Stopping Banks from Hiding Human Rights Abusers' Money:
A Recent Settlement by Riggs Bank Highlights the Issue

By ANITA RAMASASTRY

Monday, Apr. 04, 2005

In late February, Riggs Bank and its principal owners agreed to pay $8 million to a foundation established for victims of the former Chilean dictator Augusto Pinochet. In exchange, a Spanish court agreed to dismiss criminal charges against bank officials - who are alleged to have violated an asset freeze order by transferring at least $8 million from Pinochet's London account, to a new Washington, D.C. account.

Both the criminal proceedings that led to the settlement, and the settlement itself, are important milestones with respect to international human rights. They hold a bank accountable for allegedly hiding the money of a dictator with a heinous record of human rights abuses.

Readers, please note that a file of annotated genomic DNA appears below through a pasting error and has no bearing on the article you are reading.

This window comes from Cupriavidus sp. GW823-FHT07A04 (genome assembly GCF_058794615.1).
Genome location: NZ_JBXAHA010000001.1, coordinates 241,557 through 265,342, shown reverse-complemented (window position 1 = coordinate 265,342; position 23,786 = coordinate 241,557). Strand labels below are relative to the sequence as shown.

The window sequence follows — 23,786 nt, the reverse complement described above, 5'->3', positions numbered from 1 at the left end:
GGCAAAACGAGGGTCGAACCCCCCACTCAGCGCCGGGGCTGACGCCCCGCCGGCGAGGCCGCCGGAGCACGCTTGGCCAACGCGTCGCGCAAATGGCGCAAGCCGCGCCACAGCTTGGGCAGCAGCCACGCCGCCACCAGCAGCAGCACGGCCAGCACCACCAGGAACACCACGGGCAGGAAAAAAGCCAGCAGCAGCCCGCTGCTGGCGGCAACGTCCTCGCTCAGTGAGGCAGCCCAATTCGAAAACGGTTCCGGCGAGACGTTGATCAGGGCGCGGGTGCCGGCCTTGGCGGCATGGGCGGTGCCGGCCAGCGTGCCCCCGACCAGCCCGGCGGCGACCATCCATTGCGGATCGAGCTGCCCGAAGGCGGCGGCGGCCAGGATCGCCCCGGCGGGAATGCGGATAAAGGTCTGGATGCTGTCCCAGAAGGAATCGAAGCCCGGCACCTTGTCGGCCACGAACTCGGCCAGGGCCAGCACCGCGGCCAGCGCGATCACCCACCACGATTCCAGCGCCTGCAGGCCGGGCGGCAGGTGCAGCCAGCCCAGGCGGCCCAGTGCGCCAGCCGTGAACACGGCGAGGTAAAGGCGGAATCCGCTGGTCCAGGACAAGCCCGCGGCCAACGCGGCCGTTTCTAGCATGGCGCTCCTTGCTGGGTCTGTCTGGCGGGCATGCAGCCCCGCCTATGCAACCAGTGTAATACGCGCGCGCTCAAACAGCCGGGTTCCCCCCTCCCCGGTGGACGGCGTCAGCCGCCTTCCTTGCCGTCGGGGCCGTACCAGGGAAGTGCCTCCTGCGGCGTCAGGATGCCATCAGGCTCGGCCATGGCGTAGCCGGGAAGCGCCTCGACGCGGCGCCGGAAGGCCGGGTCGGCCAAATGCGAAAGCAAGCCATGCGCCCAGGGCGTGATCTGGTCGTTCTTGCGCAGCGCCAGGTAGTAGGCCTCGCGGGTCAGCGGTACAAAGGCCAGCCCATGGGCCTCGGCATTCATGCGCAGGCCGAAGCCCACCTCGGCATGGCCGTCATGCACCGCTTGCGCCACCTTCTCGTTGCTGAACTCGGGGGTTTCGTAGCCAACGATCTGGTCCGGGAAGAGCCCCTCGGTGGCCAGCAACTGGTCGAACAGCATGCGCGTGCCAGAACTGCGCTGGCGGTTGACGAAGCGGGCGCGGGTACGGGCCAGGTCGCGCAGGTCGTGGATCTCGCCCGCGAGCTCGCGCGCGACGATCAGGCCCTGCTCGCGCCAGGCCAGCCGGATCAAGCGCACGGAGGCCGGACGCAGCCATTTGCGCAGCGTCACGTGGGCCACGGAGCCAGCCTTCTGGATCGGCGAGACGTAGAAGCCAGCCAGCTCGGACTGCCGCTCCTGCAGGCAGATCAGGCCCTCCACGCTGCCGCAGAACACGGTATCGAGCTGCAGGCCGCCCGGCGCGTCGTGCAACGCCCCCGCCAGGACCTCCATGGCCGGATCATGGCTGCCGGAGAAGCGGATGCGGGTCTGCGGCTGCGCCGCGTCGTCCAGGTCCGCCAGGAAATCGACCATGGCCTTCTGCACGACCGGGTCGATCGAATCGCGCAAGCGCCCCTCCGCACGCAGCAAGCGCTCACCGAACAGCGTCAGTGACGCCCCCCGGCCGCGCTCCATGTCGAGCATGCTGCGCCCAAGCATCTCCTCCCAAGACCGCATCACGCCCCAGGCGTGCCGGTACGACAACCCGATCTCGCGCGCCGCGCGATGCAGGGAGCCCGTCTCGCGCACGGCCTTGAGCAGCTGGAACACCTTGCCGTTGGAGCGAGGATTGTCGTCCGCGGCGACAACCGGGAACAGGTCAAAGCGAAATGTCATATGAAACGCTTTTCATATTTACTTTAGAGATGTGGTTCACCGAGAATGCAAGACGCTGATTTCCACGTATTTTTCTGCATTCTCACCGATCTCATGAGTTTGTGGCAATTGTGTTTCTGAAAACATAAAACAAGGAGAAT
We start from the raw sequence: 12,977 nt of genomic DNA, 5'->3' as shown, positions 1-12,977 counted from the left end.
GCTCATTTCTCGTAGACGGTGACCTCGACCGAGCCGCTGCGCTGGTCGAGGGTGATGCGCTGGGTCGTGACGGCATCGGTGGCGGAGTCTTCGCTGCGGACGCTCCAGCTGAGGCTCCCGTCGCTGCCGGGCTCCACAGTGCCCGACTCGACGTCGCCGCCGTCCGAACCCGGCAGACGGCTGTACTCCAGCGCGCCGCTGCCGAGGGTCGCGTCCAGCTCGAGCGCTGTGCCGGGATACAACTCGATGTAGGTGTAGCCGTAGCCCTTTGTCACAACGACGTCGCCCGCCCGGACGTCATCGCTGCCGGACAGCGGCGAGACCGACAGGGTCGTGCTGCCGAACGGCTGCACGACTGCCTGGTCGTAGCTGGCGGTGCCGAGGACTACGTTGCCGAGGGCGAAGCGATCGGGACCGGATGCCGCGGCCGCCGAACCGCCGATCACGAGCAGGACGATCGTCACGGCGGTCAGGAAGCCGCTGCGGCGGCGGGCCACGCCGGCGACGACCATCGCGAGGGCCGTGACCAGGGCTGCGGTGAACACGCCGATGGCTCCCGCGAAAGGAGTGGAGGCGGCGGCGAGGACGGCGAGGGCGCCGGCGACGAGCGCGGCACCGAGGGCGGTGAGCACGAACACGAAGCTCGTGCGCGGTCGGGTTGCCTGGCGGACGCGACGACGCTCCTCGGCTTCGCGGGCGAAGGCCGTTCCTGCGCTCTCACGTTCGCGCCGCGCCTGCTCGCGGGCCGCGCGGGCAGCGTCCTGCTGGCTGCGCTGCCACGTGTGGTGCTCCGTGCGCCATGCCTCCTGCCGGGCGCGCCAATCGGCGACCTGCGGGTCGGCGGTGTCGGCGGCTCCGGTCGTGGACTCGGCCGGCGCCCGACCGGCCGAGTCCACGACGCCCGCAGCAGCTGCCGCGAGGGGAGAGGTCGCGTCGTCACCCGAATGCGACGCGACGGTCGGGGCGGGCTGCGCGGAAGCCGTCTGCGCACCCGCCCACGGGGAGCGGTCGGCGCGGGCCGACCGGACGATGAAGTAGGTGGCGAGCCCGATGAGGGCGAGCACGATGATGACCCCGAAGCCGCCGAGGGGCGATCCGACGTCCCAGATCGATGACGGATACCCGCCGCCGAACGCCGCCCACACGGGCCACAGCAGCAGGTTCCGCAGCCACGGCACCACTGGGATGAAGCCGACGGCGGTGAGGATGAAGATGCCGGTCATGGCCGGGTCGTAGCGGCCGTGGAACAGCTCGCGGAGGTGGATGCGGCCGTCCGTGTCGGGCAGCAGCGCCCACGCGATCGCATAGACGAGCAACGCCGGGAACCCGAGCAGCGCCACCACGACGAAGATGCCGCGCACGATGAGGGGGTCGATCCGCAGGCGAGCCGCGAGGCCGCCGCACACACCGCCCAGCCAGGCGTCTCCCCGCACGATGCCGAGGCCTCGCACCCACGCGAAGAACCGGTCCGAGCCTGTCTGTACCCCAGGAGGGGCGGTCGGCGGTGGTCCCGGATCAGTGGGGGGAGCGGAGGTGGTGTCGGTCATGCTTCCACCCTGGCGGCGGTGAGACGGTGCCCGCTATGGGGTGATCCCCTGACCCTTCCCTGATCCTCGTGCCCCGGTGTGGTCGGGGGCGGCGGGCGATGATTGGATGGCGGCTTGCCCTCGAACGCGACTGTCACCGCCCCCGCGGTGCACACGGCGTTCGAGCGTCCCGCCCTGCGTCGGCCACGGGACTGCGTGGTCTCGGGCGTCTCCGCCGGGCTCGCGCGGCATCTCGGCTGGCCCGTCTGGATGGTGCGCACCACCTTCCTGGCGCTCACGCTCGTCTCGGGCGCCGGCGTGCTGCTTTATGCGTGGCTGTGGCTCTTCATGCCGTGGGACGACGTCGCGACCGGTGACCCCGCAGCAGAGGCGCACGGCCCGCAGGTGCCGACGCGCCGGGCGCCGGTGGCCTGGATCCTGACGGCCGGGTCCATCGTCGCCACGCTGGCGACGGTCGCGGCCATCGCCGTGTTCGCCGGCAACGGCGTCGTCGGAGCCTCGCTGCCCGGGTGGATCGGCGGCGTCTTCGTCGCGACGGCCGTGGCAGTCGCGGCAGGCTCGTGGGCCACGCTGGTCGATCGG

In so doing, they establish that financial institutions have a responsibility not to aid and abet dictators, but rather to act in a manner that allows for governments to properly locate and freeze their assets, so that restitution can ultimately be made to their victims.

This is a welcome exception to the long history of wrongdoers hiding their assets in foreign accounts in an often-successful attempt to evade justice. Now, bank officials will have to think long and hard before aiding and abetting known human rights abusers in hiding their assets.

The Factual Background: A Senate Report Condemns Riggs' Role